Stony Brook University’s football team has two victories over nationally ranked schools and two losses against good but unranked programs. That translates into inconsistency for coach Chuck Priore.

“I’m very pleased with the two wins, not as pleased with our consistency as a football team and our ability to play a good half of football and not play a good half,’’ Priore said this week as the Seawolves prepared for Saturday’s Colonial Athletic Association game at Towson (1-3).

“It’s happened a couple of times now, so it’s one of the emphasis points we had in our bye week. Your practice consistency has to match your game consistency. You’ve got to be able to be mentally tough when adversity strikes. I’d like to see us better in that situation. Hopefully we made some progress during this past week.

“If I break it up, we’re nowhere where we need to be offensively at all. We could sit there and say we played some real good defensive teams, but we haven’t had the consistent play we need as an offense to be a successful program. We’ve got players that need to make plays. We need our ‘A’ players to play like ‘A’ players. If we’re going to compete in this league schedule over the next seven weeks, we’re going to have to figure out how to play quarter to quarter and game to game.’’ ’

The “A’’ players on offense are quarterback Joe Carbone and running backs Stacey Bedell and Jordan Gowins. They performed well in a upset over No. 2 Richmond in Week 3, but the entire offense was lagging in a 38-10 loss to Sacred Heart before the bye week. Sacred Heart was 3-0, but Northeast Conference schools play at a level significantly below the CAA. “We did not play as a football team with a passion when that second half started,’’ Priore said. “We played as a team scared to lose.’’

Asked if his team took Sacred Heart took lightly, Priore said, “Certainly my job is to make sure that doesn’t happen. Sometimes you talk about it too much. I probably, for one, told them about that happening to the point where they probably thought I was full of it and maybe didn’t hear me. Sometimes the less said, the better. We won’t have to talk about that anymore the rest of the year because anybody can beat anybody. I think they understand that.’’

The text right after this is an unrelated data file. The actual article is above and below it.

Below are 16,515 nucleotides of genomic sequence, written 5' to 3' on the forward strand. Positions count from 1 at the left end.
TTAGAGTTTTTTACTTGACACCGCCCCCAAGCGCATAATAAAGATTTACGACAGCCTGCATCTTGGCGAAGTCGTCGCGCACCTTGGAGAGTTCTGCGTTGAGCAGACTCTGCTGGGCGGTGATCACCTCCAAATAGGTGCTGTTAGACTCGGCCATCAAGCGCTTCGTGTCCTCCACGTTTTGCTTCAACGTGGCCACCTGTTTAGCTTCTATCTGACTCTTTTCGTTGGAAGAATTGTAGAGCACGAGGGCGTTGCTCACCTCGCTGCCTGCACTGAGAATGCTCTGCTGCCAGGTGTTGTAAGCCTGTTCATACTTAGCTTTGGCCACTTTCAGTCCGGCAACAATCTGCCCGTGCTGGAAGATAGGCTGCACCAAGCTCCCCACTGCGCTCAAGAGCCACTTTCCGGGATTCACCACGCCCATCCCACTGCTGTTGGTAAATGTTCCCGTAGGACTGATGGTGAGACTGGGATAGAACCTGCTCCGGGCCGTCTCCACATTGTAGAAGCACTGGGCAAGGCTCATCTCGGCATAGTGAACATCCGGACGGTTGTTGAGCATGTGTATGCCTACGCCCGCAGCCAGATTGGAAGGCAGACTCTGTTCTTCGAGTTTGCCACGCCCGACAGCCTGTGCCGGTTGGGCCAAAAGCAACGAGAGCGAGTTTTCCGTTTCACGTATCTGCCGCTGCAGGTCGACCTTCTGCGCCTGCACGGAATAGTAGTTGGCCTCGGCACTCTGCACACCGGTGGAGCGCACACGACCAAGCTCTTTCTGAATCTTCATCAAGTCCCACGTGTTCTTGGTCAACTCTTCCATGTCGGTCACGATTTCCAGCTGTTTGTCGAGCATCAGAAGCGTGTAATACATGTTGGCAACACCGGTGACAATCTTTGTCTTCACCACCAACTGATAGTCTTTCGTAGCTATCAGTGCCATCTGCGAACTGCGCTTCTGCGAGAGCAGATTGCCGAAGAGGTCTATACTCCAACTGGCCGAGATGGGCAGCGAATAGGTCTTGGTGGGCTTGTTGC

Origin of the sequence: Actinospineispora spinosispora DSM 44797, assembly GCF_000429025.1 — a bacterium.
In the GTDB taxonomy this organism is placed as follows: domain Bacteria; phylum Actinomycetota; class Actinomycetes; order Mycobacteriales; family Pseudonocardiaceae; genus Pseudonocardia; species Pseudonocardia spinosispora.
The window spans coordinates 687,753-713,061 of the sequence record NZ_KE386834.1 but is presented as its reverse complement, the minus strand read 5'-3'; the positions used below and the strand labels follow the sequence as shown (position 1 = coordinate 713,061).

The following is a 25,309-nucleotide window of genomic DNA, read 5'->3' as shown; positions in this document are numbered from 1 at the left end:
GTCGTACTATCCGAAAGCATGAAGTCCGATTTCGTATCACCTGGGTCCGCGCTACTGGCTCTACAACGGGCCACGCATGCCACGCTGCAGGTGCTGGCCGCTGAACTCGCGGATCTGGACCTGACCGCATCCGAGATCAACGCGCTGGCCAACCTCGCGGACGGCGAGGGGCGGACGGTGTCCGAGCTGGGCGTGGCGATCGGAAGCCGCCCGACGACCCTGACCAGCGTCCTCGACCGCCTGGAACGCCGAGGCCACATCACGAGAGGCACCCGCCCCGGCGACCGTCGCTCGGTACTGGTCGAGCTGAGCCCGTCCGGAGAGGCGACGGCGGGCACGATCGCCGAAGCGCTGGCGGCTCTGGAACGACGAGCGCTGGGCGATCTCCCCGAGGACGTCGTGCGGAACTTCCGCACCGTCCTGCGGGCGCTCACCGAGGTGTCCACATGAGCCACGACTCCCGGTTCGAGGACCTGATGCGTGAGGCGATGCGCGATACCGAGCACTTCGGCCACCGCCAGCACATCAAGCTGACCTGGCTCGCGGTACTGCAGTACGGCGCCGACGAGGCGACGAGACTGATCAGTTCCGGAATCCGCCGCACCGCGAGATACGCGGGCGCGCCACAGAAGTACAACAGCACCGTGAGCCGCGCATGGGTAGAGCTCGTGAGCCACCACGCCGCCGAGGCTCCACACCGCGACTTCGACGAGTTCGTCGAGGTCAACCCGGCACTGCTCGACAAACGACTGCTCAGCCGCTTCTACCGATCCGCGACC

Carbone thinks the offense will bounce back against Towson. “I think it just comes down to making plays when our number is called,’’ he said. “I think we’re on the right track. I think we’re progressing each week. I think we just need to play with high energy and just make plays. We didn’t think [Sacred Heart] was an inferior opponent. We definitely respected them . . . I think it’s an offense where we have to always be aggressive and keep going forward, never relying on the defense. But we do have a great defense, so it’s hard sometimes.’’

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Towson lost to Richmond, 31-28, when the Spiders scored a touchdown after faking a field goal. Towson’s offense largely relies on its ground game. Ten of its 13 touchdowns have come on the ground. Darius Victor, who has gained 354 yards, has scored seven rushing touchdowns.

“He is not avoiding contact,’’ Priore said, “he’s making contact, and he’s got the elusiveness to make the cuts in the hole. He brings the hammer when he runs the ball, so you’ve got to make contact correctly, but you gotta get a lot of guys to the football to defend him.

“Their record’s one and three and I see them very easily being three and one,’’ Priore continued. “I think they run the football like you need to run it at this level within this league to be successful. They play a physical brand of football. Defensively, they’re going to attack you, create havoc. And I think they’re well-coached across the board on special teams. You throw the records away at this time of the year. It’s still early in the year.’’

With both of Stony Brook’s losses coming outside the conference, no significant damage has been done. “I feel every game is important and you have to approach every game the same way,’’ Carbone said. “When it comes down to the end of the year, they don’t matter as much as conference games, but of course you still want to play your best and learn every game.’’